"I was really scared and freaked out," the juror said.
However, Juror No. 7 said the only people who reached out to her directly were people he knew. He said he feels better and more calm now that he is a couple of days removed from the situation. He believes his name is not as known or publicly widespread as he first feared and that he is feeling "much more comfortable" now.
Juror No. 7 confirmed he is still willing to serve as on the jury and will remain fair and impartial.
Gray then got up to apologize to the juror for mentioning their name.
"I am the culprit who started the whole thing," he said.
Gray said he hopes Juror No. 7 will not hold it against him and the juror said he will not.
Juror No. 7 will remain a juror on the case.
How to watch the Kim Potter trial
Judge Chu has allowed cameras in the courtroom and for the Potter trial to be streamed live. The Potter trial will be streamed live, gavel to gavel, on fox9.com/live, the FOX 9 YouTube channel and the FOX 9 News App. Download the app for Android or Apple.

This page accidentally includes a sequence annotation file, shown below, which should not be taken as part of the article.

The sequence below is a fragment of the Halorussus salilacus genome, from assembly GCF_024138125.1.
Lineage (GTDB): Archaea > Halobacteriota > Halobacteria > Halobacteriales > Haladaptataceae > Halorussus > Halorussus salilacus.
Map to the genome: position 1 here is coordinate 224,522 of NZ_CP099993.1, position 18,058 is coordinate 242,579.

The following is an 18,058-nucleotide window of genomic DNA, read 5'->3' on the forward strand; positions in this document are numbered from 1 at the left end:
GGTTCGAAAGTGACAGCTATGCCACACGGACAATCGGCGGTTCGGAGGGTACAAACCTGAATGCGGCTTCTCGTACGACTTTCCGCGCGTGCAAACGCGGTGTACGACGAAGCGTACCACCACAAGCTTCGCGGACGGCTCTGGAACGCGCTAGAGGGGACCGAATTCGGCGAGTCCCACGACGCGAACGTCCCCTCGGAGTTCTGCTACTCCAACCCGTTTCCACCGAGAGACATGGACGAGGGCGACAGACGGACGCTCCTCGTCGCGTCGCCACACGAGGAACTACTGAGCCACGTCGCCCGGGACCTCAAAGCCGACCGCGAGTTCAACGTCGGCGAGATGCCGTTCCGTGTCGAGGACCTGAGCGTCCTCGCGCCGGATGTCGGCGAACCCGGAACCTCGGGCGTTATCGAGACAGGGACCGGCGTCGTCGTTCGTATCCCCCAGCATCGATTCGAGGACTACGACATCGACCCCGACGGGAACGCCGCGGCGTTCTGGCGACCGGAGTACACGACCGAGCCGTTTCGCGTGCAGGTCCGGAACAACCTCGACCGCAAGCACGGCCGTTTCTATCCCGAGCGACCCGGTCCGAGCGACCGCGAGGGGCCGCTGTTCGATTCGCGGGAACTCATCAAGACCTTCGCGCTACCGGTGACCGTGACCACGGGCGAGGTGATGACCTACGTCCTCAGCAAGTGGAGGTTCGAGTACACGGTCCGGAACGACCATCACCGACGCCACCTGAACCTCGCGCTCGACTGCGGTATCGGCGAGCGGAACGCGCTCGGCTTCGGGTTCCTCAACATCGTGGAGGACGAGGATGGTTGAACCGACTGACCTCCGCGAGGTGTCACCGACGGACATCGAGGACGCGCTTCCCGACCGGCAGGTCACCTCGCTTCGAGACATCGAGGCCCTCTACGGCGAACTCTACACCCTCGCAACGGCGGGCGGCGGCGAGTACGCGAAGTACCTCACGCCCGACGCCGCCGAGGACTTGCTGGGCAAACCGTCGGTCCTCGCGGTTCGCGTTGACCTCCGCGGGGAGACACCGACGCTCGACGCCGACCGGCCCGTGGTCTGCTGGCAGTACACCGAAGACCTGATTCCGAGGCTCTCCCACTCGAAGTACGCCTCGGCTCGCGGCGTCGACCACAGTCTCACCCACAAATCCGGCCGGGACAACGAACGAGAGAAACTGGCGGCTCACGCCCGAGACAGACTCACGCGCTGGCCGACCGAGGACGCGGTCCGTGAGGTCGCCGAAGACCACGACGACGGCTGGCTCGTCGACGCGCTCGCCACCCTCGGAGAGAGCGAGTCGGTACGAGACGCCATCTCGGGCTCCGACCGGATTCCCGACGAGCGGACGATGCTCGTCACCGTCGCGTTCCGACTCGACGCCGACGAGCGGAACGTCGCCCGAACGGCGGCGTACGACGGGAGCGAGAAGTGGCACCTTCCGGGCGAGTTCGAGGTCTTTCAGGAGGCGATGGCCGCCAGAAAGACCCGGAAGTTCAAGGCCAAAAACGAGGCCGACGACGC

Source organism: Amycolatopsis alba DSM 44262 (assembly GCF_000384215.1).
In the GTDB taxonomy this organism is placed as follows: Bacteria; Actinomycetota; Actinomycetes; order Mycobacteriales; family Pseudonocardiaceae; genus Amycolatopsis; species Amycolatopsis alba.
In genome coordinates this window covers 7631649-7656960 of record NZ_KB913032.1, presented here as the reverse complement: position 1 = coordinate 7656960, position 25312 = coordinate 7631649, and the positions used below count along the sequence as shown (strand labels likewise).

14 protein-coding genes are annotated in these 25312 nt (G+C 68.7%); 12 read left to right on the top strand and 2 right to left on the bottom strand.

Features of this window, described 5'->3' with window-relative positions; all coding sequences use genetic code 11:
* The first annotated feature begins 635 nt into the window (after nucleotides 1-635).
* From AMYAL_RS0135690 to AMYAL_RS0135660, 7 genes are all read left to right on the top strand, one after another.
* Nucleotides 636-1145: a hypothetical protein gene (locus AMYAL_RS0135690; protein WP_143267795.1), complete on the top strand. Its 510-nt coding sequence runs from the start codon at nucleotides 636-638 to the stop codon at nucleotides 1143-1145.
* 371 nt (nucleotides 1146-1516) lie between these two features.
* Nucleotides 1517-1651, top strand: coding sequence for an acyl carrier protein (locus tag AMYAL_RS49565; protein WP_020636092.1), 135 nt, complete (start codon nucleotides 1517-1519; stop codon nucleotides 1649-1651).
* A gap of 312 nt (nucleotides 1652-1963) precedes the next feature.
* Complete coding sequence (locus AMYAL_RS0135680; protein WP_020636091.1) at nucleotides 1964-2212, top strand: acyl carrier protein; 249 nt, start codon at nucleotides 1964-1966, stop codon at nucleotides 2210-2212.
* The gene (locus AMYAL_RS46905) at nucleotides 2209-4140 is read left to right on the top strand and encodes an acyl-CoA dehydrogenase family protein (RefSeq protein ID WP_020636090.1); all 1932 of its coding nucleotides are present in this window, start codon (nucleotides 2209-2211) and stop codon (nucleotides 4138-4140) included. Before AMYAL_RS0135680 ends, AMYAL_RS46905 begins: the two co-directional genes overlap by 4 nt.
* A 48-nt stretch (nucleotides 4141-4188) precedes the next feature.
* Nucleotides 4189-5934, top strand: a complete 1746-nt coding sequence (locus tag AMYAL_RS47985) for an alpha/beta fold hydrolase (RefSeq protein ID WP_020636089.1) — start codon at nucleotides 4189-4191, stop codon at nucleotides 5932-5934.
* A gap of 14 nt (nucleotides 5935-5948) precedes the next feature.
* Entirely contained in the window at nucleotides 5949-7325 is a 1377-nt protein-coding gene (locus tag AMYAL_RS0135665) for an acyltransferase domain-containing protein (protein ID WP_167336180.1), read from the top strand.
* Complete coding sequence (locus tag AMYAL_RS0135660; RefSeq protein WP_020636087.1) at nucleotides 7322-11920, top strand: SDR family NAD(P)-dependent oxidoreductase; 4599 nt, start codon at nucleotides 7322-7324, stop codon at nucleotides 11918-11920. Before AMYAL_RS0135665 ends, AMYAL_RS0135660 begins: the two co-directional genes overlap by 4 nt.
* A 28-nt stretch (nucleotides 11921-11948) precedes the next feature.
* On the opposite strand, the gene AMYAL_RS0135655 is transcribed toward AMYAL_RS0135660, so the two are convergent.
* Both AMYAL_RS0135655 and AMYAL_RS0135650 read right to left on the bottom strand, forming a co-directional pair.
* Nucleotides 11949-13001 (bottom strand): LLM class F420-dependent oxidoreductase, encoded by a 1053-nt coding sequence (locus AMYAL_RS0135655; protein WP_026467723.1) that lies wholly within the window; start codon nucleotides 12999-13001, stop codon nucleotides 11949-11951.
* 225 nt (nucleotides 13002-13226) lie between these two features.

Where jury selection stands
Jury selection began on Tuesday, Nov. 30. Judge Chu has set aside one week for jury selection.
- 12 jurors seated--six men and six women. Two alternate jurors still need to be seated.
- State has used all three of their peremptory strikes
- Defense has used four of their five peremptory strikes
The following jurors have been seated on the jury:
- Juror No. 2: White man in his 50s. Works as an editor in neurology dealing with medical evidence. Testified that he has an unfavorable view of "Blue Lives Matter." Has always wanted to serve on a jury.
- Juror No. 6: White woman in her 60s. Retired special education teacher. She lost one of her four children two years ago to breast cancer.